Despite the difficulty of measurement, some clients felt that an improvement of relationships and trust over time (in one example, from “not a great relationship” to “a really strong relationship now”) had really added to the value of the function:
And one of the things absolutely within that [improvement] is, there is that element of trust. Like at the moment, I might question, but more so from a strategic perspective. I don’t ignore advice. Whereas previously I would get advice and I really would probably question it.
Implications for demonstrating value
So, according to our analysis, a business partner creates value through influencing agentic decisions, for which they span boundaries, create relationships and trust, prioritise business line knowledge, and build a consistent brand. The kind of people who perform well in this role can be described as operating with political astuteness. Since the value they create can’t easily be captured through traditional HR metrics or project management outcomes, we started thinking about alternative techniques.
We felt that business partners’ value could be demonstrated partly through understanding the quality of the relationships formed, perhaps through developing a tool to administer to both business partners and clients about relationships and trust. Relatedly, the ATO’s HR area could systematically collect stakeholders’ feedback on their feelings about the value and operation of the function.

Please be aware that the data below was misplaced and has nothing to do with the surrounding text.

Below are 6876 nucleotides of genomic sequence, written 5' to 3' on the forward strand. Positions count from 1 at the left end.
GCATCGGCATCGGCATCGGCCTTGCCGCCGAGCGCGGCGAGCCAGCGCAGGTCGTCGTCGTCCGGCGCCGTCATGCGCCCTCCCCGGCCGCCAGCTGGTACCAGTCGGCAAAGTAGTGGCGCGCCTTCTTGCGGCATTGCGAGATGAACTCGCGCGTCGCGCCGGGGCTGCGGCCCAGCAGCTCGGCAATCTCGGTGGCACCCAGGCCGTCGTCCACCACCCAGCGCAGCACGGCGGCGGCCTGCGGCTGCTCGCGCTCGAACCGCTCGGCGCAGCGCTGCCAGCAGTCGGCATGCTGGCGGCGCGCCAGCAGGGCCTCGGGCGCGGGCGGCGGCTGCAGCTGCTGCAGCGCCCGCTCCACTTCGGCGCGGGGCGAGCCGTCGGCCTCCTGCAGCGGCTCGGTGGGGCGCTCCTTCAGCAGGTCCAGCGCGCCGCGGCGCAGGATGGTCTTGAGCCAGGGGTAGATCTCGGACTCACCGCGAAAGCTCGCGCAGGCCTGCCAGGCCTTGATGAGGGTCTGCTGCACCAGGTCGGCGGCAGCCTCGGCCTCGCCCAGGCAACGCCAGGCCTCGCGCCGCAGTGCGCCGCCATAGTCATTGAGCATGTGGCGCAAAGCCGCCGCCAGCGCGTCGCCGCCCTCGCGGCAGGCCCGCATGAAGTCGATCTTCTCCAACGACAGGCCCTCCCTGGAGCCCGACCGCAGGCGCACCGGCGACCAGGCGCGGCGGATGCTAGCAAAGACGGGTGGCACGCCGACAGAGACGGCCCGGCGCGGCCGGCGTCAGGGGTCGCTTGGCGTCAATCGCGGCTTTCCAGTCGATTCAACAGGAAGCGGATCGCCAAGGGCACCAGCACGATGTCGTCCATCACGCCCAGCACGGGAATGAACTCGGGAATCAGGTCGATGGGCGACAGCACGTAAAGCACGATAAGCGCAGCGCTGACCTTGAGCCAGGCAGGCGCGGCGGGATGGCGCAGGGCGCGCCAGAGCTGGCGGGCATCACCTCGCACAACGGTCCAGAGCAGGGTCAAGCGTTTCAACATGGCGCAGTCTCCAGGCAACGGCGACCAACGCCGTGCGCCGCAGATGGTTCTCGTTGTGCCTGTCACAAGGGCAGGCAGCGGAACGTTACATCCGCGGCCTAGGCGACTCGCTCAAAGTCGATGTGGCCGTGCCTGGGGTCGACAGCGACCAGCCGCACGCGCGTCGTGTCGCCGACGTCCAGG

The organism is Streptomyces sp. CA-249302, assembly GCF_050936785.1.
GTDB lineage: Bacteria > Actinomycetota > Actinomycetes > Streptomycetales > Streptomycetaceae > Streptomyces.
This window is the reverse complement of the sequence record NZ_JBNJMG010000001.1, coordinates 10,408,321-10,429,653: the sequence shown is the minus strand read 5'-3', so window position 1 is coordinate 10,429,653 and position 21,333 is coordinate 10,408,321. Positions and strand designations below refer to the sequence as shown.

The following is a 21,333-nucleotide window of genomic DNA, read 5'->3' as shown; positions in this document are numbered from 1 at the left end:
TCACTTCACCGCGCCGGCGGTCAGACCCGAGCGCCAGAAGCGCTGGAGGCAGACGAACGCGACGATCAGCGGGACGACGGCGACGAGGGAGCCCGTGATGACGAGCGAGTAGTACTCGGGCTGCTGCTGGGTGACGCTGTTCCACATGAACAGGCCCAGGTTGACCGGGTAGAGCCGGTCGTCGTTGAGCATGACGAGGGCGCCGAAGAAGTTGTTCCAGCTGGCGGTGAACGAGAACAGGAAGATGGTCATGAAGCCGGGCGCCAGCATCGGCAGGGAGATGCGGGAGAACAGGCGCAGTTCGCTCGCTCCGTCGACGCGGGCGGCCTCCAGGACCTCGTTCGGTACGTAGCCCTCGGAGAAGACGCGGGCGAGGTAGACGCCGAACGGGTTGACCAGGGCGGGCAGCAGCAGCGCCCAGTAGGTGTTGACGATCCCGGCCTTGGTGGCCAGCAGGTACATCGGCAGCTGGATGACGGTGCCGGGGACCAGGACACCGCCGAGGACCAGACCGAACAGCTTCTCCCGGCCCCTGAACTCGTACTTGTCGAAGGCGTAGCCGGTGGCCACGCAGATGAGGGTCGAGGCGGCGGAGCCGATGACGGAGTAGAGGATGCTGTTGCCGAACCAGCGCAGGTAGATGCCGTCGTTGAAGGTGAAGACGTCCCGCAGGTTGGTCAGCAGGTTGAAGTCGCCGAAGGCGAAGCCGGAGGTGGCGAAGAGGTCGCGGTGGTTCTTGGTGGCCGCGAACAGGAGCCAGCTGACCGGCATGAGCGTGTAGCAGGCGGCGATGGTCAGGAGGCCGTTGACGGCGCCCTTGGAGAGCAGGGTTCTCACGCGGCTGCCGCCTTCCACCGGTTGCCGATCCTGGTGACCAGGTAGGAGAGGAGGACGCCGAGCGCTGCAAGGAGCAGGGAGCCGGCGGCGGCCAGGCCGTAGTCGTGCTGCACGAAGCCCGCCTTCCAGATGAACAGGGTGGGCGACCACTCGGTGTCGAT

Finally and perhaps most importantly, we thought the business partner function could consider how to identify and measure changes in behaviour rather than relying on final outcomes to demonstrate the value of the function. This could involve recording baseline measures (e.g. attitudes to particular ways of working) to enable later measurement of desired shifts. Then as the work progresses, it will be possible to consider whether stakeholders are talking and thinking about things differently now than they were before business partner staff started to intervene and influence.
We think these insights will have applicability to other ‘hidden value’ type roles within complex public service systems, and we hope to draw these out through further case studies.